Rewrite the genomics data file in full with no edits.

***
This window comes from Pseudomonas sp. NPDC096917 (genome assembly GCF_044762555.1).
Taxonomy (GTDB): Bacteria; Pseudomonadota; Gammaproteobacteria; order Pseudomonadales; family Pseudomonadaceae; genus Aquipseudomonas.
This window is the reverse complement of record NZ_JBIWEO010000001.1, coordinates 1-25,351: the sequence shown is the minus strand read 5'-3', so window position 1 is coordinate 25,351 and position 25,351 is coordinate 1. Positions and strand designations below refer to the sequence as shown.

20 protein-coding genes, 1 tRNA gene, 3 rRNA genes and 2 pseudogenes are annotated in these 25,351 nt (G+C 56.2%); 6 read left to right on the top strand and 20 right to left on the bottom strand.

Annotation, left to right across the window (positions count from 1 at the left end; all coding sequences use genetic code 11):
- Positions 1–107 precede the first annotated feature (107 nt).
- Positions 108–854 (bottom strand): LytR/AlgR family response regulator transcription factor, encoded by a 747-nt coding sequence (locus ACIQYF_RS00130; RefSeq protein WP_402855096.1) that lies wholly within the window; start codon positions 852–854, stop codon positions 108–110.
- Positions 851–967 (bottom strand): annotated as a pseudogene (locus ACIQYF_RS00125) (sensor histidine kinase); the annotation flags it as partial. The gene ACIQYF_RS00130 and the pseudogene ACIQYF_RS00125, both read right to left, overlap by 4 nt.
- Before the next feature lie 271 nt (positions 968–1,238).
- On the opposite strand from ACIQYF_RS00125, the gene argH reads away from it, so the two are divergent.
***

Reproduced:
This window comes from Pseudomonas sp. NPDC096917 (genome assembly GCF_044762555.1).
Taxonomy (GTDB): Bacteria; Pseudomonadota; Gammaproteobacteria; order Pseudomonadales; family Pseudomonadaceae; genus Aquipseudomonas.
This window is the reverse complement of record NZ_JBIWEO010000001.1, coordinates 1-25,351: the sequence shown is the minus strand read 5'-3', so window position 1 is coordinate 25,351 and position 25,351 is coordinate 1. Positions and strand designations below refer to the sequence as shown.

20 protein-coding genes, 1 tRNA gene, 3 rRNA genes and 2 pseudogenes are annotated in these 25,351 nt (G+C 56.2%); 6 read left to right on the top strand and 20 right to left on the bottom strand.

Annotation, left to right across the window (positions count from 1 at the left end; all coding sequences use genetic code 11):
- Positions 1–107 precede the first annotated feature (107 nt).
- Positions 108–854 (bottom strand): LytR/AlgR family response regulator transcription factor, encoded by a 747-nt coding sequence (locus ACIQYF_RS00130; RefSeq protein WP_402855096.1) that lies wholly within the window; start codon positions 852–854, stop codon positions 108–110.
- Positions 851–967 (bottom strand): annotated as a pseudogene (locus ACIQYF_RS00125) (sensor histidine kinase); the annotation flags it as partial. The gene ACIQYF_RS00130 and the pseudogene ACIQYF_RS00125, both read right to left, overlap by 4 nt.
- Before the next feature lie 271 nt (positions 968–1,238).
- On the opposite strand from ACIQYF_RS00125, the gene argH reads away from it, so the two are divergent.